#!/usr/bin/env python
# server.py

import socket
import select
import Queue
from threading import Thread
import sys

class ProcessThread(Thread):
    def __init__(self):
        super(ProcessThread, self).__init__()
        self.running = True
        self.q = Queue.Queue()

    def add(self, data):
        self.q.put(data)

    def stop(self):
        self.running = False

    def run(self):
        q = self.q
        while self.running:
            try:
                # block for 1 second only:
                value = q.get(block=True, timeout=1)
                process(value)
            except Queue.Empty:
                sys.stdout.write('.')
                sys.stdout.flush()
        #
        if not q.empty():
            print "Elements left in the queue:"
            while not q.empty():
                print q.get()

t = ProcessThread()
t.start()

def process(value):
    print value

def main():
    s = socket.socket()
    host = socket.gethostname()
    port = 3033
    s.bind((host, port))

    print "Server listening on port {p}...".format(p=port)

    s.listen(5)                 # Now wait for client connection.

    while True:
        try:
            client, addr = s.accept()
            ready = select.select([client,],[], [],2)
            if ready[0]:
                data = client.recv(4096)
                t.add(data)
        except KeyboardInterrupt:
            print
            print "Stopping server."
            break
        except socket.error, msg:
            print "Socket error %s" % msg
            break

    cleanup()

def cleanup():
    t.stop()
    t.join()

if __name__ == "__main__":
    main()

The socket is bound to a port, and then continually listens for incoming data. Once some data is received, it is added onto a queue, which is then sequentially executed.

Client
The client is is fairly straightforward, it involves opening a connection on a socket and writing data to it, a few lines of Java code.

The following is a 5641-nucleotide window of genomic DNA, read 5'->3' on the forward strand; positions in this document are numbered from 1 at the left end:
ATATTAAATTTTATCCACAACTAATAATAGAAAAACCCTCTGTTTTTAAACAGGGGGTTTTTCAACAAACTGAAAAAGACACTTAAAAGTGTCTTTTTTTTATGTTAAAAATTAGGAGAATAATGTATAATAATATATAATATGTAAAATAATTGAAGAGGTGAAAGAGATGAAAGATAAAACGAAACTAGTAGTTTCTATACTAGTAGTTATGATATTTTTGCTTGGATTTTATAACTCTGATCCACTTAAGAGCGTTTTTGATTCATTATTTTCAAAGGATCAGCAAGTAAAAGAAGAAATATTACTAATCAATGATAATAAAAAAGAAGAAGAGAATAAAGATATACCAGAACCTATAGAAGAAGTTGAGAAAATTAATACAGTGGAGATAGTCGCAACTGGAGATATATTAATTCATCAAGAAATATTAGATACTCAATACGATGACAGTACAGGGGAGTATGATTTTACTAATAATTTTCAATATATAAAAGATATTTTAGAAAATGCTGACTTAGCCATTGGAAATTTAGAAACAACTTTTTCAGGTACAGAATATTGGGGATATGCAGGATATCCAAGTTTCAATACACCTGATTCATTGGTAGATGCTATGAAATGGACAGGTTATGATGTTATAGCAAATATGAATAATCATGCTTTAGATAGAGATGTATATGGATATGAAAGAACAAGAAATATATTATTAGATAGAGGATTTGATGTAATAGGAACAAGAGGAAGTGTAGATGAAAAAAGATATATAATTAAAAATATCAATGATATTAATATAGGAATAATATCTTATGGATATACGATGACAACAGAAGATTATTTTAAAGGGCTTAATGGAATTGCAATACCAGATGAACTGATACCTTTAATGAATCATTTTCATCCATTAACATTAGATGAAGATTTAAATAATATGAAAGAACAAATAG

public static void main(String[] args) throws IOException {

        InetAddress address = InetAddress.getLocalHost();
        Socket socket = new Socket(address, 3033);

        BufferedOutputStream bos = new BufferedOutputStream(socket.getOutputStream());

        OutputStreamWriter osw = new OutputStreamWriter(bos, "US-ASCII");

        System.out.println("Sending message...");

        osw.write("Hello!");
        osw.flush();
    }

Thats it for now, you can checkout my code on github (or just copy/paste the above) and run the client and server and see it in action.

I’ll start on the client next..

How to keep checking if port is open, by issuing socket connects

I recently need to check if a particular application is online and listening on a particular set of ports. I figured that the best way to do this was to periodically issue some socket connects onto those ports. If I got an exception, then clearly there would be an issue.

This was all running on a CentOS Linux machine, so I opted for a Python script, have a look at my sample below

# Socket Connect Script
# Author : James Elsey
# Date : 27 January 2011

# Imports
import socket
import sys
import time
import datetime

# Configure these as required..
remote_host = "127.0.0.1"

print "About to start running script..."

# run continuously
while True:
        time.sleep(60)
        for remote_port in [80,8080]:
                # Setup socket
                sock = socket.socket(socket.AF_INET, socket.SOCK_STREAM)
                sock.settimeout(60)
                now = datetime.datetime.now()
                now_text = now.strftime("%Y-%m-%d %H:%M:%S")

                try:
                        # Issue the socket connect on the host:port
                        sock.connect((remote_host, remote_port))
                except Exception,e:
                        print "%s %d closed - Exception thrown when attempting to connect. " % (now_text, remote_port)
                else:
                        print  "%s %d open" % (now_text, remote_port)
                sock.close()

So there you have it, take it and modify as you please! You could remove the while True and setup a for loop to check for a specific number of times, or leave the continual loop in and create another method of breaking out, for me I just wanted to leave it running in a putty window and watch for changes.

Also, to run it, just use save it into a .py file and call “python myFile.py”

Happy coding